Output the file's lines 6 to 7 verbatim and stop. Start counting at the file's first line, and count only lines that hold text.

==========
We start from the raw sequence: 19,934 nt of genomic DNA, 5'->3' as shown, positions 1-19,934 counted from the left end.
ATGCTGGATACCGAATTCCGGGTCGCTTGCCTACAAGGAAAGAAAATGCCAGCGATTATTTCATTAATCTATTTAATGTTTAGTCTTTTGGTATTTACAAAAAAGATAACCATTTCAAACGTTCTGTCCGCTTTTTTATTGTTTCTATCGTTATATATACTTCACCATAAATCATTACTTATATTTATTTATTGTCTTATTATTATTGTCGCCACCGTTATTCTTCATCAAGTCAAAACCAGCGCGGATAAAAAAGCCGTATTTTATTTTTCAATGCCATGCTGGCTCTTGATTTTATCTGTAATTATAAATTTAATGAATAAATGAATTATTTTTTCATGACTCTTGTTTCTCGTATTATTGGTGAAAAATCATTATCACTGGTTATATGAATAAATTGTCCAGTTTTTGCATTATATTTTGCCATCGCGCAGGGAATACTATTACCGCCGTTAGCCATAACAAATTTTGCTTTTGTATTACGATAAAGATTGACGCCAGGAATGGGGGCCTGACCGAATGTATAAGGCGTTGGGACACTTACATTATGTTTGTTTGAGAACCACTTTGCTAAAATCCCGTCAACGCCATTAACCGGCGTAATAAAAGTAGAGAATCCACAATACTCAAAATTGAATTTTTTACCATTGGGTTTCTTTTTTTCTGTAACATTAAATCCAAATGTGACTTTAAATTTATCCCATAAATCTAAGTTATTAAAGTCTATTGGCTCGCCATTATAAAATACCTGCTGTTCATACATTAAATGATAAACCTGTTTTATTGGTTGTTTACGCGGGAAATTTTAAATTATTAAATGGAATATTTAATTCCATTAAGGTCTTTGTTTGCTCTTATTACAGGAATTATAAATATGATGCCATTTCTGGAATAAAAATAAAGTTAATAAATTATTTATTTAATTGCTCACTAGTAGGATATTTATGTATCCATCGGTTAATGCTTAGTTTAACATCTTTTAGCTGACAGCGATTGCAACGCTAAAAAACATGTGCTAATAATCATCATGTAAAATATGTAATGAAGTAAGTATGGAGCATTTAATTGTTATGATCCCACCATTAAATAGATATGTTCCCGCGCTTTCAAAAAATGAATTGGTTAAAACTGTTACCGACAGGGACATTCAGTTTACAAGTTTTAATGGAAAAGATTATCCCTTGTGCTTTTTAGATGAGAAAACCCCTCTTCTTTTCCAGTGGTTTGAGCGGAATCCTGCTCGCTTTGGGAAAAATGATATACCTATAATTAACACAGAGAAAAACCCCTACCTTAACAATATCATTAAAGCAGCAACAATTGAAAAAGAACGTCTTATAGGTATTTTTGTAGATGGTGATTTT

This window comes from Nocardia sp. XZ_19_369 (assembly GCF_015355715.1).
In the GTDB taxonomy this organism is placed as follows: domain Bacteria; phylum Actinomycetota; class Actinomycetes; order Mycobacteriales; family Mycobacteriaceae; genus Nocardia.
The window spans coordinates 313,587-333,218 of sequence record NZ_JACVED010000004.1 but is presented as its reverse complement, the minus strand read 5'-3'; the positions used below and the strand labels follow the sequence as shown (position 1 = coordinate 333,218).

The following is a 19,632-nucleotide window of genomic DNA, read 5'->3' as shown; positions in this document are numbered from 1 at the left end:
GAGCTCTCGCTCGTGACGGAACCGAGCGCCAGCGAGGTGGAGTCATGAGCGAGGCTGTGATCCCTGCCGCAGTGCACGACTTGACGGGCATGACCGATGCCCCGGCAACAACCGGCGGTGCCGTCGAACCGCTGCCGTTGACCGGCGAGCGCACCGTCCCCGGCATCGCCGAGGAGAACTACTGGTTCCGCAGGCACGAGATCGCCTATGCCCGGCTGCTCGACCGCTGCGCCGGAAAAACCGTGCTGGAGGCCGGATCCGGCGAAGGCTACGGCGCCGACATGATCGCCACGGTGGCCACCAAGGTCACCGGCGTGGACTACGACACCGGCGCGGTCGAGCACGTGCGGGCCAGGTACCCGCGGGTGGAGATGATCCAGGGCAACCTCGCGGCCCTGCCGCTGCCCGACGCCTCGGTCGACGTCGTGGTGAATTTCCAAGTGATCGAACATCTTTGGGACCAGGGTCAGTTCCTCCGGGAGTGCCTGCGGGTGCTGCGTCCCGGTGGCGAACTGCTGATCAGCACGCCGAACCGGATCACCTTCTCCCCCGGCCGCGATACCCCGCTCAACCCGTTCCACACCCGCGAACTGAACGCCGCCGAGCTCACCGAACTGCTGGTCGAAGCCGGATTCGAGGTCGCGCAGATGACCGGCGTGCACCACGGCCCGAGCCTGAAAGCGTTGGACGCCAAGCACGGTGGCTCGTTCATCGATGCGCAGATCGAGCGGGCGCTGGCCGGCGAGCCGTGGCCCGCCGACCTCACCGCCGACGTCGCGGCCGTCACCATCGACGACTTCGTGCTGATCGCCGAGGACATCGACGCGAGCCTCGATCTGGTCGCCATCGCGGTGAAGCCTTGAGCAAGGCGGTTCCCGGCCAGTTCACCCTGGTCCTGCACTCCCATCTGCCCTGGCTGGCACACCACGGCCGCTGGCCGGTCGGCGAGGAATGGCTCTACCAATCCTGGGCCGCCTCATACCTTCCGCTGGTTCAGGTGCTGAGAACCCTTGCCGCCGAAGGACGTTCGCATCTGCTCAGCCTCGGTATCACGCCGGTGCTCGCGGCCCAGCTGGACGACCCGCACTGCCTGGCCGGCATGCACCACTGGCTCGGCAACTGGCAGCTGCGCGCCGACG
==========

The following is a 19,632-nucleotide window of genomic DNA, read 5'->3' as shown; positions in this document are numbered from 1 at the left end:
GAGCTCTCGCTCGTGACGGAACCGAGCGCCAGCGAGGTGGAGTCATGAGCGAGGCTGTGATCCCTGCCGCAGTGCACGACTTGACGGGCATGACCGATGCCCCGGCAACAACCGGCGGTGCCGTCGAACCGCTGCCGTTGACCGGCGAGCGCACCGTCCCCGGCATCGCCGAGGAGAACTACTGGTTCCGCAGGCACGAGATCGCCTATGCCCGGCTGCTCGACCGCTGCGCCGGAAAAACCGTGCTGGAGGCCGGATCCGGCGAAGGCTACGGCGCCGACATGATCGCCACGGTGGCCACCAAGGTCACCGGCGTGGACTACGACACCGGCGCGGTCGAGCACGTGCGGGCCAGGTACCCGCGGGTGGAGATGATCCAGGGCAACCTCGCGGCCCTGCCGCTGCCCGACGCCTCGGTCGACGTCGTGGTGAATTTCCAAGTGATCGAACATCTTTGGGACCAGGGTCAGTTCCTCCGGGAGTGCCTGCGGGTGCTGCGTCCCGGTGGCGAACTGCTGATCAGCACGCCGAACCGGATCACCTTCTCCCCCGGCCGCGATACCCCGCTCAACCCGTTCCACACCCGCGAACTGAACGCCGCCGAGCTCACCGAACTGCTGGTCGAAGCCGGATTCGAGGTCGCGCAGATGACCGGCGTGCACCACGGCCCGAGCCTGAAAGCGTTGGACGCCAAGCACGGTGGCTCGTTCATCGATGCGCAGATCGAGCGGGCGCTGGCCGGCGAGCCGTGGCCCGCCGACCTCACCGCCGACGTCGCGGCCGTCACCATCGACGACTTCGTGCTGATCGCCGAGGACATCGACGCGAGCCTCGATCTGGTCGCCATCGCGGTGAAGCCTTGAGCAAGGCGGTTCCCGGCCAGTTCACCCTGGTCCTGCACTCCCATCTGCCCTGGCTGGCACACCACGGCCGCTGGCCGGTCGGCGAGGAATGGCTCTACCAATCCTGGGCCGCCTCATACCTTCCGCTGGTTCAGGTGCTGAGAACCCTTGCCGCCGAAGGACGTTCGCATCTGCTCAGCCTCGGTATCACGCCGGTGCTCGCGGCCCAGCTGGACGACCCGCACTGCCTGGCCGGCATGCACCACTGGCTCGGCAACTGGCAGCTGCGCGCCGACG